On March 8 ladies across the nation dressed up and went about their duties in an especially ladylike manner in the spirit of the slogan “Pure Goodness at Work” to counter the radical feminist strike called “A Day Without a Woman.”
The counter-demonstration was dubbed “Lady Day” by Collette Zimmerman, a Catholic mother who writes about modesty, fashion and femininity at The Catholic Lady Blog. Mothers and daughters celebrated motherhood and Christian femininity by dressing up and meeting lady-friends in public for tea.
After the event, some ladies posted pictures at #LadyDay and on the Return to Order Facebook page showing ladies having tea or visiting together. “We went to lunch,” wrote Brenda Asso. “We were asked twice why we were dressed so beautifully. I think wearing great-grandmother’s hats attracted much attention. It was a wonderful afternoon out with my daughters and it turned into a special event.”
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Mary Franchini posted: “A group of about 25 ladies met for tea in Chardon, Ohio. We all enjoyed the conversations on family topics. Thank you so much for the privilege of participating in such a noble cause. The occasion and the purpose restored the dignity robbed from our sex by the atrocity of the women’s march.”
In honor of Lady Day, other ladies dressed up to go about their daily routine. “I wanted so much to be with you,” one lady wrote, “but work commitments prevented me. I wore a skirt today in honor of Lady Day!”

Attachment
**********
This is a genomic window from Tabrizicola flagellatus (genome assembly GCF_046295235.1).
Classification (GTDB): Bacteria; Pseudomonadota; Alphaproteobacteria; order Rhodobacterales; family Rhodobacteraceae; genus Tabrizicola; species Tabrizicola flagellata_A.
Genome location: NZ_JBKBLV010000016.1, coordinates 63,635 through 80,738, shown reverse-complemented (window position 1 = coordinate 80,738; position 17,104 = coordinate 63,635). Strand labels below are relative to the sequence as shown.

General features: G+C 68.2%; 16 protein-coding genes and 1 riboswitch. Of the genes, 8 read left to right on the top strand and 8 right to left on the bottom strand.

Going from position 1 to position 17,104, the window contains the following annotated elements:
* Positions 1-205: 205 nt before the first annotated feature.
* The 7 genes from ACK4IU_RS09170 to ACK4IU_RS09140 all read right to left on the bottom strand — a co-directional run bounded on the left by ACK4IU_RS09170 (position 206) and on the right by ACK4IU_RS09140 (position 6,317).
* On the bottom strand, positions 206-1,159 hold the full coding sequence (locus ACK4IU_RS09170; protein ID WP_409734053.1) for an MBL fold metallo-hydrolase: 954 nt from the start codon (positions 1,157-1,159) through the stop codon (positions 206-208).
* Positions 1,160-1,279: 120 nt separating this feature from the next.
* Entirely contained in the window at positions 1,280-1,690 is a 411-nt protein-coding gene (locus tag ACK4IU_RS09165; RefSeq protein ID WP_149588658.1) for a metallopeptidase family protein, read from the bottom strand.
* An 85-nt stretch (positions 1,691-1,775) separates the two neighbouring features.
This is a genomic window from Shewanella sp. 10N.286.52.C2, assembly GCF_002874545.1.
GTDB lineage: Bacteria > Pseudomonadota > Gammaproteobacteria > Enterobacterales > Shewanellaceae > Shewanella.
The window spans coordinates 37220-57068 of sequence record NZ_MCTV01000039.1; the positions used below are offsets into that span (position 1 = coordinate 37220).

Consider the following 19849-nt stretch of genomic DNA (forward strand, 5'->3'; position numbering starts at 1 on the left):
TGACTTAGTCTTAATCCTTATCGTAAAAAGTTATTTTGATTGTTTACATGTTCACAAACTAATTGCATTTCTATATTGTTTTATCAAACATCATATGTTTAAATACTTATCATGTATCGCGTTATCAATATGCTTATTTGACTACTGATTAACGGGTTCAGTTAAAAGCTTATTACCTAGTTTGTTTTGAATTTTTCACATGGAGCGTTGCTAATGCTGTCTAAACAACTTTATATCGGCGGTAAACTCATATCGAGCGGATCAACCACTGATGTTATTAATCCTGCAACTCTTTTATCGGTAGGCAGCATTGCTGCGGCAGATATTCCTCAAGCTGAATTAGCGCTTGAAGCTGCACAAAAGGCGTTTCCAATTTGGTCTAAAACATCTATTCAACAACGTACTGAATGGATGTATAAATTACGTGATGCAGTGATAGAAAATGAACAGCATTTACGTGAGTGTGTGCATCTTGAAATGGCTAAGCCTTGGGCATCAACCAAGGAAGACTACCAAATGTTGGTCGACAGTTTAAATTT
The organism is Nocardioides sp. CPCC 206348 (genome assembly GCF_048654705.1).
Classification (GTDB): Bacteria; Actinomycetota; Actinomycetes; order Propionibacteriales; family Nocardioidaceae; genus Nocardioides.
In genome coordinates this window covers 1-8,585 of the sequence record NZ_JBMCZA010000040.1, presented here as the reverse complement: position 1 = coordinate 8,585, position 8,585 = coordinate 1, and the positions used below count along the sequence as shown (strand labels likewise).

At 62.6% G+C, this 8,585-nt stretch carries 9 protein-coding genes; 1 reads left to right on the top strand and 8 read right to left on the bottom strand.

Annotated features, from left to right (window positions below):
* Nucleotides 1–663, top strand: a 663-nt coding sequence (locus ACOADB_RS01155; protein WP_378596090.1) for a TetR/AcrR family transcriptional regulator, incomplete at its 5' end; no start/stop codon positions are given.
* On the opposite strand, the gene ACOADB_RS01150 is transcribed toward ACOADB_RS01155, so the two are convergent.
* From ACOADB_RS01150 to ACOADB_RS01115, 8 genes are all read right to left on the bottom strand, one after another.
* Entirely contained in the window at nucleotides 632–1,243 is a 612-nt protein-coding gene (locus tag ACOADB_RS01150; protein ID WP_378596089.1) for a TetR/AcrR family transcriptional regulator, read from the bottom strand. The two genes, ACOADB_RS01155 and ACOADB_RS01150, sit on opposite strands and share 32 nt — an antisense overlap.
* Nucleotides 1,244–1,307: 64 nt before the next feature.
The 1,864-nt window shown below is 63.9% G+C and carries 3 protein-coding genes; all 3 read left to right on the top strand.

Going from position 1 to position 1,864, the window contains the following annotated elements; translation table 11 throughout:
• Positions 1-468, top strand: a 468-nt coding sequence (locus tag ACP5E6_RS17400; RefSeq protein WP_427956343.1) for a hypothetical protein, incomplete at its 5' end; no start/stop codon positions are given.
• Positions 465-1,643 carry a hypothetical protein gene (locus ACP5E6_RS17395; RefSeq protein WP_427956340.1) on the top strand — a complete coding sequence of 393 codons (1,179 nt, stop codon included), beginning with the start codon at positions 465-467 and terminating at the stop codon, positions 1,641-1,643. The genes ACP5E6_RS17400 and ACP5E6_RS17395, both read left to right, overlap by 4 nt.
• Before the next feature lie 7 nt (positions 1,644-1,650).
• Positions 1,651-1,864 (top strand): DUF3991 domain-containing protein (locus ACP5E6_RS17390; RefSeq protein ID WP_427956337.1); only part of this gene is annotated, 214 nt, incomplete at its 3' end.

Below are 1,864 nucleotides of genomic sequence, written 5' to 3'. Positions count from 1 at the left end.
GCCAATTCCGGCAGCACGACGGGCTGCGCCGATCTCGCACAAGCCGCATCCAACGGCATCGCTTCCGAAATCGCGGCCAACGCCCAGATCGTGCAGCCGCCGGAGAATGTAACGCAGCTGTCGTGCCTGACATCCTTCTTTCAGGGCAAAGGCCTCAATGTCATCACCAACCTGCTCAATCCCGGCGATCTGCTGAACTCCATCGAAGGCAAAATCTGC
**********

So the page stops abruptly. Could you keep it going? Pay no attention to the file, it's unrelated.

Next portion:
A school girl, Virginia, who dressed nicely at school, wrote, “I was more feminine than the feminists I saw.”
The radical feminists called a general strike and asked people to dress in red to observe “A Day Without a Woman” on March 8th, which is also International Women’s Day. This was the brain-child of socialist and communist thinkers in the early twentieth century.
Sadly, political and spiritual leaders joined in the spirit of the International Women’s Day. Members of Congress, for instance, dressed in red, while the Vatican shocked the Catholic world by having a pro-abortion nun speak at the Vatican.
In short, March 8 was a day when two very different and deeply conflicting notions of womanhood were on display. The Lady Day ladies represented Christian motherhood and feminine dignity: goodness, purity and delicacy. The feminists who celebrated International Women’s Day represent an anti-women version of womanhood that pretends to be liberated, but in truth is enslaved to vice: shrill, vulgar and immoral.
Next year, Return to Order will spread Lady Day to true ladies worldwide, to encourage them to be ladies for the betterment of society and flourishing of Christian virtue.
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For more information or to share your story of how you spent Lady Day, please go to Return to Order’s Facebook page: https://www.facebook.com/ReturnToOrder.org/